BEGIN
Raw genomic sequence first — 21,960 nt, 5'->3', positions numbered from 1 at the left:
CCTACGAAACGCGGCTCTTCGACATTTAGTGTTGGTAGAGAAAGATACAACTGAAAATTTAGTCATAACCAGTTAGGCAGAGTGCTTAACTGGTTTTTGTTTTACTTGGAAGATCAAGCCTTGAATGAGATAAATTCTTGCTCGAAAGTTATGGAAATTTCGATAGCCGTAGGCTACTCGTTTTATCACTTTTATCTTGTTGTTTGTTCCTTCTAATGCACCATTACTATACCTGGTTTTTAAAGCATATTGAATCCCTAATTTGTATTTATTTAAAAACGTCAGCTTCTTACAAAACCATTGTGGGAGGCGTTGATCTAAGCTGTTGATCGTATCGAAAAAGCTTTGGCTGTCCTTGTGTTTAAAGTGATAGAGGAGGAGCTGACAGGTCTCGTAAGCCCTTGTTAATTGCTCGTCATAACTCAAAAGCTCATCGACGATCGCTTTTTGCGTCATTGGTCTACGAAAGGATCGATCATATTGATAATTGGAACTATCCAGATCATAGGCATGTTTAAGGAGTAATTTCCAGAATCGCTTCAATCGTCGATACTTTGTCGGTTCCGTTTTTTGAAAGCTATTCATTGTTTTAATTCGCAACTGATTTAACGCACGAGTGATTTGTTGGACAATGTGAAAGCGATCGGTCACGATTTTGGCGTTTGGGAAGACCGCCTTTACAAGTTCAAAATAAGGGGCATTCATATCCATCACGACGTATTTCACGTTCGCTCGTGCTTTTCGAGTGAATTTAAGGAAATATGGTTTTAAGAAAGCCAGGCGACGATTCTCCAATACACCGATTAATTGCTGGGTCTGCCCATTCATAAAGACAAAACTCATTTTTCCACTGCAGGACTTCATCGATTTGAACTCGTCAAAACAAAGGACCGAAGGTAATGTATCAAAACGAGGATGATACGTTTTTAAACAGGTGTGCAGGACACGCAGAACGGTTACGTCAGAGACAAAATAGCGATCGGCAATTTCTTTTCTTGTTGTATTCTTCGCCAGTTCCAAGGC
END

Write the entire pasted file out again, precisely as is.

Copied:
Raw genomic sequence first — 21,960 nt, 5'->3', positions numbered from 1 at the left:
CCTACGAAACGCGGCTCTTCGACATTTAGTGTTGGTAGAGAAAGATACAACTGAAAATTTAGTCATAACCAGTTAGGCAGAGTGCTTAACTGGTTTTTGTTTTACTTGGAAGATCAAGCCTTGAATGAGATAAATTCTTGCTCGAAAGTTATGGAAATTTCGATAGCCGTAGGCTACTCGTTTTATCACTTTTATCTTGTTGTTTGTTCCTTCTAATGCACCATTACTATACCTGGTTTTTAAAGCATATTGAATCCCTAATTTGTATTTATTTAAAAACGTCAGCTTCTTACAAAACCATTGTGGGAGGCGTTGATCTAAGCTGTTGATCGTATCGAAAAAGCTTTGGCTGTCCTTGTGTTTAAAGTGATAGAGGAGGAGCTGACAGGTCTCGTAAGCCCTTGTTAATTGCTCGTCATAACTCAAAAGCTCATCGACGATCGCTTTTTGCGTCATTGGTCTACGAAAGGATCGATCATATTGATAATTGGAACTATCCAGATCATAGGCATGTTTAAGGAGTAATTTCCAGAATCGCTTCAATCGTCGATACTTTGTCGGTTCCGTTTTTTGAAAGCTATTCATTGTTTTAATTCGCAACTGATTTAACGCACGAGTGATTTGTTGGACAATGTGAAAGCGATCGGTCACGATTTTGGCGTTTGGGAAGACCGCCTTTACAAGTTCAAAATAAGGGGCATTCATATCCATCACGACGTATTTCACGTTCGCTCGTGCTTTTCGAGTGAATTTAAGGAAATATGGTTTTAAGAAAGCCAGGCGACGATTCTCCAATACACCGATTAATTGCTGGGTCTGCCCATTCATAAAGACAAAACTCATTTTTCCACTGCAGGACTTCATCGATTTGAACTCGTCAAAACAAAGGACCGAAGGTAATGTATCAAAACGAGGATGATACGTTTTTAAACAGGTGTGCAGGACACGCAGAACGGTTACGTCAGAGACAAAATAGCGATCGGCAATTTCTTTTCTTGTTGTATTCTTCGCCAGTTCCAAGGC